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ABSTRACT: FreeSurfer is a tool to quantify cortical and subcortical brain anatomy automatically and noninvasively. Previous studies have reported reliability and statistical power analyses in relatively small samples or only selected one aspect of brain anatomy. Here, we investigated reliability and statistical power of cortical thickness, surface area, volume, and the volume of subcortical structures in a large sample (N=189) of healthy elderly subjects (64+ years). Reliability (intraclass correlation coefficient) of cortical and subcortical parameters is generally high (cortical: ICCs>0.87, subcortical: ICCs>0.95). Surface-based smoothing increases reliability of cortical thickness maps, while it decreases reliability of cortical surface areas and volumes. Nevertheless, statistical power of all measures benefits from smoothing. When aiming to detect a 10 % difference between groups, the number of subjects required to test effects with sufficient power over the entire cortex varies between cortical measures (cortical thickness: N=39, surface area: N=21, volume: N=81; 10mm smoothing, power=0.8, α = 0.05). For subcortical regions this number is between 16 and 76 subjects, depending on the region. We also demonstrate the advantage of within-subject designs over between-subject designs. Furthermore, we publicly provide a tool that allows researchers to perform a priori power analysis and sensitivity analysis to help evaluate previously published studies and to design future studies with sufficient statistical power. Copyright © 2014 Elsevier Inc. All rights reserved.NeuroImage 12/2014; 108. DOI:10.1016/j.neuroimage.2014.12.035 · 6.13 Impact Factor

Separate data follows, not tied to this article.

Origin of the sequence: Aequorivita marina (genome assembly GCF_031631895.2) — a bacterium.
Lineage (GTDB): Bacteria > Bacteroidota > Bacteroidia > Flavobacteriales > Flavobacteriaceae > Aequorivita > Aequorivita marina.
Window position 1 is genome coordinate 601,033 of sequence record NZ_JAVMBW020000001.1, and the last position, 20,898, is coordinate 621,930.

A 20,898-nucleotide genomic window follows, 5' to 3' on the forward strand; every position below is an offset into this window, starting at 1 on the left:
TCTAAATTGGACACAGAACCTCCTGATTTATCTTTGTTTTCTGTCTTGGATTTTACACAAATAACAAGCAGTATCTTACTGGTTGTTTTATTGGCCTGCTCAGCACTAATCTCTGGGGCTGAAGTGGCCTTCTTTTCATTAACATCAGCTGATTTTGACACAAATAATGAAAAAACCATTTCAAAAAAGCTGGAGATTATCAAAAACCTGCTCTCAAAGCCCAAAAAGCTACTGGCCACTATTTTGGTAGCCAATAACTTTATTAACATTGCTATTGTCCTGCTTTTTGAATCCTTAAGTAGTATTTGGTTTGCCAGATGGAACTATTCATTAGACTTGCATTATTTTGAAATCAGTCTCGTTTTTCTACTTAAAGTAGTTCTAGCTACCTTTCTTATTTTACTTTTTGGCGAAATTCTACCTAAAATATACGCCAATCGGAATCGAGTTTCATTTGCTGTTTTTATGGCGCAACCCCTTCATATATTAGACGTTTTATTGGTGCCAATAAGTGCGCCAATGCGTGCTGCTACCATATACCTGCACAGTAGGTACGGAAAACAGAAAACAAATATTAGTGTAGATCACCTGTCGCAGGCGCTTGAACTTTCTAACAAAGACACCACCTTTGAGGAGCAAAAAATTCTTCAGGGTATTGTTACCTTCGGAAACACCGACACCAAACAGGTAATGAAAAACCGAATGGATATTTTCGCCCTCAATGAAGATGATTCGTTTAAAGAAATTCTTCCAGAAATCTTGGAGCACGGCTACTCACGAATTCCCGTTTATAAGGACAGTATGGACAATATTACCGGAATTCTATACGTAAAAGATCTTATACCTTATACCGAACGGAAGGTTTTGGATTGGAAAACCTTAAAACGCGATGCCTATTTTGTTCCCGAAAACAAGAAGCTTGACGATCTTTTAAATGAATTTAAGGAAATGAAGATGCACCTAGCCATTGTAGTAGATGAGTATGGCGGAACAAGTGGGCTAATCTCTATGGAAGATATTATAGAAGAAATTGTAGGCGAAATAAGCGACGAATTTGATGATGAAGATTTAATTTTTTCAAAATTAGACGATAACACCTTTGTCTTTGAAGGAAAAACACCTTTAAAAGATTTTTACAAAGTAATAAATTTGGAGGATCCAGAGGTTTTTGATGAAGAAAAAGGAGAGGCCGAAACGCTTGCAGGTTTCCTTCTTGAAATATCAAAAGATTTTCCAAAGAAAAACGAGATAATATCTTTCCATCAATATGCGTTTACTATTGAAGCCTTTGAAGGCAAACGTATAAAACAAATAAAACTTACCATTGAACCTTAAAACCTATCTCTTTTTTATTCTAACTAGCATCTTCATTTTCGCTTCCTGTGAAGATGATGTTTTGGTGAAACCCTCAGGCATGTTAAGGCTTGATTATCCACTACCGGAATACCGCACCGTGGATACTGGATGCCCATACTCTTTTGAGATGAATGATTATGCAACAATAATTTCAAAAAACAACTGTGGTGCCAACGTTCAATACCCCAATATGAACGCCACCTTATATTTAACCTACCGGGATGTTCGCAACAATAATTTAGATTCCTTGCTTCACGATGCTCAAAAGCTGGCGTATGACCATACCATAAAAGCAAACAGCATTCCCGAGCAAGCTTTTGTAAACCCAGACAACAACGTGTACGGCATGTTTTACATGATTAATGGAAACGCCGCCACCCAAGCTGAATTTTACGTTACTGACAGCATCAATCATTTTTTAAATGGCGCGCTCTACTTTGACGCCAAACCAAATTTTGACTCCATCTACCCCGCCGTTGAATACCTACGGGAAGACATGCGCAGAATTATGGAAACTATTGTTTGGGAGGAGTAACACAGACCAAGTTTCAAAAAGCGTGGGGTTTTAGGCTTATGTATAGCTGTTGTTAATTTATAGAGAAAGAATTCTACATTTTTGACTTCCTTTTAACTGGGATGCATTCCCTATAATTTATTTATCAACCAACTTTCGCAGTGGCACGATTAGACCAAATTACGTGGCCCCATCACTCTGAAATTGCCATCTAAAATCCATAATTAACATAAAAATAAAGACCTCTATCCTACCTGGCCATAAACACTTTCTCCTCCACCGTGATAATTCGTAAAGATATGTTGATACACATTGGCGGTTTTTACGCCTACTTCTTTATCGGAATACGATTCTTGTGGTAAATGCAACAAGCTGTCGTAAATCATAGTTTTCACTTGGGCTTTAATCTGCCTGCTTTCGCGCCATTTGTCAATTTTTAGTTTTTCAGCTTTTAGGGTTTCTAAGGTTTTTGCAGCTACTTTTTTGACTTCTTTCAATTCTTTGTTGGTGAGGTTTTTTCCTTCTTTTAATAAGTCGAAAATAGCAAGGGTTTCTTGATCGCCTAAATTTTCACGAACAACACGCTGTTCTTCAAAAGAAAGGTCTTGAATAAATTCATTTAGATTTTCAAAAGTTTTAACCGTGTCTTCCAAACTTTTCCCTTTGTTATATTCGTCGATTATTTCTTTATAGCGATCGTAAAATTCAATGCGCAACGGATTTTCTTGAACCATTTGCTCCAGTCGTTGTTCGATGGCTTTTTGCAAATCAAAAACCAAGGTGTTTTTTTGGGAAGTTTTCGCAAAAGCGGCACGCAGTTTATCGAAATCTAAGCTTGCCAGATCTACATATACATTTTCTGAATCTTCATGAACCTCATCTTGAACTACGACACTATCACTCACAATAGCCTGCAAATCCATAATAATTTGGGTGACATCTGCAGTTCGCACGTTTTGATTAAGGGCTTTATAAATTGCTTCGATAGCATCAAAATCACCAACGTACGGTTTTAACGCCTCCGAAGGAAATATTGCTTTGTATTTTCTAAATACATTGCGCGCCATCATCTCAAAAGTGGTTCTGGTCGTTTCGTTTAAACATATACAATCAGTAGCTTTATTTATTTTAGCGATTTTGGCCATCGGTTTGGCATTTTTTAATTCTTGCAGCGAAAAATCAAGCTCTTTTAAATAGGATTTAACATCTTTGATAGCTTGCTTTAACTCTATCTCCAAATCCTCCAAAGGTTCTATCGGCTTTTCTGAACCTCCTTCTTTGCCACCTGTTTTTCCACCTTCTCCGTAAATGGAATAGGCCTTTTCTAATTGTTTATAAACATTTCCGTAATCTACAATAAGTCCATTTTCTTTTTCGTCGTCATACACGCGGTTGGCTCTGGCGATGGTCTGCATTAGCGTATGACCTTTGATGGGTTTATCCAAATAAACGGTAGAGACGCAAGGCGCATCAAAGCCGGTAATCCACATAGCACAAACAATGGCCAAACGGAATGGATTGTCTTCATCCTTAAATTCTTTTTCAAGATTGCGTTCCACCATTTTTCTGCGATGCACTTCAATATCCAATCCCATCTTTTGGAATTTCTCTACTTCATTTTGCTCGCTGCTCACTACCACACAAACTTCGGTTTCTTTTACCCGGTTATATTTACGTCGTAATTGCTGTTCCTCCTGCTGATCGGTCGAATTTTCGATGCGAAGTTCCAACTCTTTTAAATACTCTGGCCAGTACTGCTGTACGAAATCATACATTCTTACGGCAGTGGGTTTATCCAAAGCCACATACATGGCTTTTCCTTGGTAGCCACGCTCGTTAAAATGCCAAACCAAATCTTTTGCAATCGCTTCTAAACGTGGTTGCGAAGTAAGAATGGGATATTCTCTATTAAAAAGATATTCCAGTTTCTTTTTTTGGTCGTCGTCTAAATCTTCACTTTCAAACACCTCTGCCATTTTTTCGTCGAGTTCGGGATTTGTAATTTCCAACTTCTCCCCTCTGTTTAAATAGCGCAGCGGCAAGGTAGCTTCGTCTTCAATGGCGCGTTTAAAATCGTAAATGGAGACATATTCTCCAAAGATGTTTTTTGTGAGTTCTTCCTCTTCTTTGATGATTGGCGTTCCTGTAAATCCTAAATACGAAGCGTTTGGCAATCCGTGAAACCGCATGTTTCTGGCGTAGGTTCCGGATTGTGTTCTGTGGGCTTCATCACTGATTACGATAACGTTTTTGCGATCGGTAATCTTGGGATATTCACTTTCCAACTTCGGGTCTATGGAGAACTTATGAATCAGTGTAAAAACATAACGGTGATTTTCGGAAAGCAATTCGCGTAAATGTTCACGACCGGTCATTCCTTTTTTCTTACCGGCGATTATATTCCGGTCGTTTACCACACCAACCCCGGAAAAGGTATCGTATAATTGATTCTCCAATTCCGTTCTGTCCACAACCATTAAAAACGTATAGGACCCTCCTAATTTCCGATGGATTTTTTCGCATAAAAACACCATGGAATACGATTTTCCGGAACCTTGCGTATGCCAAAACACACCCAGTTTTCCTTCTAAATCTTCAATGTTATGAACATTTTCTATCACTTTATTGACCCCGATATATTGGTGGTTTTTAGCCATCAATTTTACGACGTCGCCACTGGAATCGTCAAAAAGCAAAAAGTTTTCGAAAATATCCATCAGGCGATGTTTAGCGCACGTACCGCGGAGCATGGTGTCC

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ABSTRACT: Automated gray matter segmentation of magnetic resonance imaging data is essential for morphometric analyses of the brain, particularly when large sample sizes are investigated. However, although detection of small structural brain differences may fundamentally depend on the method used, both accuracy and reliability of different automated segmentation algorithms have rarely been compared. Here, performance of the segmentation algorithms provided by SPM8, VBM8, FSL and FreeSurfer was quantified on simulated and real magnetic resonance imaging data. First, accuracy was assessed by comparing segmentations of twenty simulated and 18 real T1 images with corresponding ground truth images. Second, reliability was determined in ten T1 images from the same subject and in ten T1 images of different subjects scanned twice. Third, the impact of preprocessing steps on segmentation accuracy was investigated. VBM8 showed a very high accuracy and a very high reliability. FSL achieved the highest accuracy but demonstrated poor reliability and FreeSurfer showed the lowest accuracy, but high reliability. An universally valid recommendation on how to implement morphometric analyses is not warranted due to the vast number of scanning and analysis parameters. However, our analysis suggests that researchers can optimize their individual processing procedures with respect to final segmentation quality and exemplifies adequate performance criteria.PLoS ONE 09/2012; 7(9):e45081. DOI:10.1371/journal.pone.0045081 · 3.53 Impact Factor